Work comp is doing very well – so well that one may want to be a bit nervous.
A couple things you should consider:
Today’s WorkCompCentral arrived with the news that the Hartford’s profits improved markedly last quarter driven in part by “favorable development” in its workers’ compensation business.
Essentially the Hartford determined that it had set aside more funds than necessary to pay for old claims, so a chunk of those funds were removed from “reserves” and became profits.
A bit further down in the Hartford’s filing came a bit more detail, detail that may be illuminating. For example, “margin deterioration in workers’ compensation and a higher expense ratio” in the company’s middle market sector put a slight dent in that sector’s financial results..
Yet, while work comp renewal premiums for the small commercial sector were down, 4 percent growth in middle market revenue was “principally driven by workers’ compensation” new business.
So, we have better results than expected from old claims, tighter margins, higher expense ratios, and premium growth in a key sector. This may seem inconsistent – but it isn’t.
- With lower premium rates come higher expense ratios – that’s just math.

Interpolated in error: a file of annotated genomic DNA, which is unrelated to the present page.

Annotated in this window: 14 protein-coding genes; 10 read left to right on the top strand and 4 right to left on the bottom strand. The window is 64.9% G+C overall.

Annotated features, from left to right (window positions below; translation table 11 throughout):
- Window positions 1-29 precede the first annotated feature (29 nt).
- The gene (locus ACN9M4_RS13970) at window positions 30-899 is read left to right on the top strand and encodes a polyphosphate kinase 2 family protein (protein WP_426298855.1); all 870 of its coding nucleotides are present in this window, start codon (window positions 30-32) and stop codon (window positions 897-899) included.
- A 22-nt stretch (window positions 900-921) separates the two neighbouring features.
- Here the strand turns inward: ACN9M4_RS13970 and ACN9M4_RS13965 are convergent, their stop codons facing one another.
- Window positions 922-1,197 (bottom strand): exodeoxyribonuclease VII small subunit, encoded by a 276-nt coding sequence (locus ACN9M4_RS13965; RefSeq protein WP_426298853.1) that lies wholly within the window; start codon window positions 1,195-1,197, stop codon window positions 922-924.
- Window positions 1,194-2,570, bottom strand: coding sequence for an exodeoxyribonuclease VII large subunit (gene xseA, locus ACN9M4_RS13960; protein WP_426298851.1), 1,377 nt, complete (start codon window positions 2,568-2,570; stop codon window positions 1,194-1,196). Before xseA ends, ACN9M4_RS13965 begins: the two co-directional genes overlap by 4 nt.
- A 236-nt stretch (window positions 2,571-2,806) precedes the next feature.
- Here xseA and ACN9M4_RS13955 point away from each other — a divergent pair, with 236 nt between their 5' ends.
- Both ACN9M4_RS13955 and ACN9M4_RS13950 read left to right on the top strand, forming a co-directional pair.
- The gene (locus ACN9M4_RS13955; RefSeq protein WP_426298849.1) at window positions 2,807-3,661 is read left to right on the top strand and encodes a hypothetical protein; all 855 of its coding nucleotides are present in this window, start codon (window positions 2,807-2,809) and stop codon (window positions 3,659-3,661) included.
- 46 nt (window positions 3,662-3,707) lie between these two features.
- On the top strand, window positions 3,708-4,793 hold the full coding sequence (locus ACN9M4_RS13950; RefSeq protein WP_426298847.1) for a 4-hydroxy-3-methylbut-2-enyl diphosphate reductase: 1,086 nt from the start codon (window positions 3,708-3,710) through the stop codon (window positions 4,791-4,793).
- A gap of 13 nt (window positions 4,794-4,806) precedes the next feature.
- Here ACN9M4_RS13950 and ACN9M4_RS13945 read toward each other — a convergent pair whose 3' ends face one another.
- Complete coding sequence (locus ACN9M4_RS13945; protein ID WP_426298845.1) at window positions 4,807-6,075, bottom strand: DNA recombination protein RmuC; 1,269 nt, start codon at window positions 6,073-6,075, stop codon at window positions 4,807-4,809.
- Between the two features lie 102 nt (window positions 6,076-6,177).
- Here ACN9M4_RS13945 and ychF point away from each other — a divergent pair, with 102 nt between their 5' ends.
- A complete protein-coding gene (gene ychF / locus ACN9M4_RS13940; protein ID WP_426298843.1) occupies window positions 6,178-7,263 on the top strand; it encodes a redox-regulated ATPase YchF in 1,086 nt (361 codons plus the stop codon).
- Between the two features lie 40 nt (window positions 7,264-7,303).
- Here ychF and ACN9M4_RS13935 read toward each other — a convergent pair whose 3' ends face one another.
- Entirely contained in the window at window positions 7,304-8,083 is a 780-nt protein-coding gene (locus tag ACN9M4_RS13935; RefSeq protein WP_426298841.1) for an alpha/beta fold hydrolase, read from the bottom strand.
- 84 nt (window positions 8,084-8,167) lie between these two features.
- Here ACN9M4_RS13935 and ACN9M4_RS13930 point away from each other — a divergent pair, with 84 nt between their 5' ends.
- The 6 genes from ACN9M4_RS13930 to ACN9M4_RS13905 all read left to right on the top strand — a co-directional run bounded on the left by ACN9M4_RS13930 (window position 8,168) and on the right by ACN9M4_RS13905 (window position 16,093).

- Lower historical claims costs help reduce current premium levels; insurers may see this as lowering the cost of risk and therefore cut premium rates and/or offer discounts.
- In turn these lower rates may generate more business especially from employers who want to buy insurance from top-rated carriers.
Quick aside…At Liberty Mutual, work comp accounts for 6 percent of net written premium. As a former Liberty employee, this is a pretty amazing statistic coming from the company that dominated US WC for decades.
From Liberty’s Q1 2018 earnings presentation
In the not-too-distant past, Liberty was at or very near the top of the largest writers of workers’ compensation insurance. Not anymore.
This from Chubb’s Q2 2018 earnings call (thanks to Seeking Alpha):
Well, the macro picture, you have record low unemployment, which actually can play – cut both ways on workers’ comp. You have less experienced workers on the job, so you have to be careful. We’ve been seeing frequency up until now, frequency of loss has been down. Severity has been reasonably tame. And so overall loss cost trends have been good in comp. I think you have to – in my own mind, the market is reacting to that, the insurers, and comp has become more competitive. And I think you have to be careful that you’re not too aggressive, you overshoot the market.
Work comp premiums for the big carrier were down just under 6 percent this quarter over last, while YTD premiums were slightly higher.
I won’t attempt to link these data points to strategic moves; you can ponder those yourself.
Rather, my sense of what’s happening is some carriers are really trimming back their work comp books, others are growing it carefully, and all are waiting for an indicator that this historically-long-lived soft market is about to turn.
What does this mean for you?
We do know that very few – if any of us – will time that market turn correctly.
That’s the perspective of my alter ego…Captain Obvious!
Article source:Managed Care Matters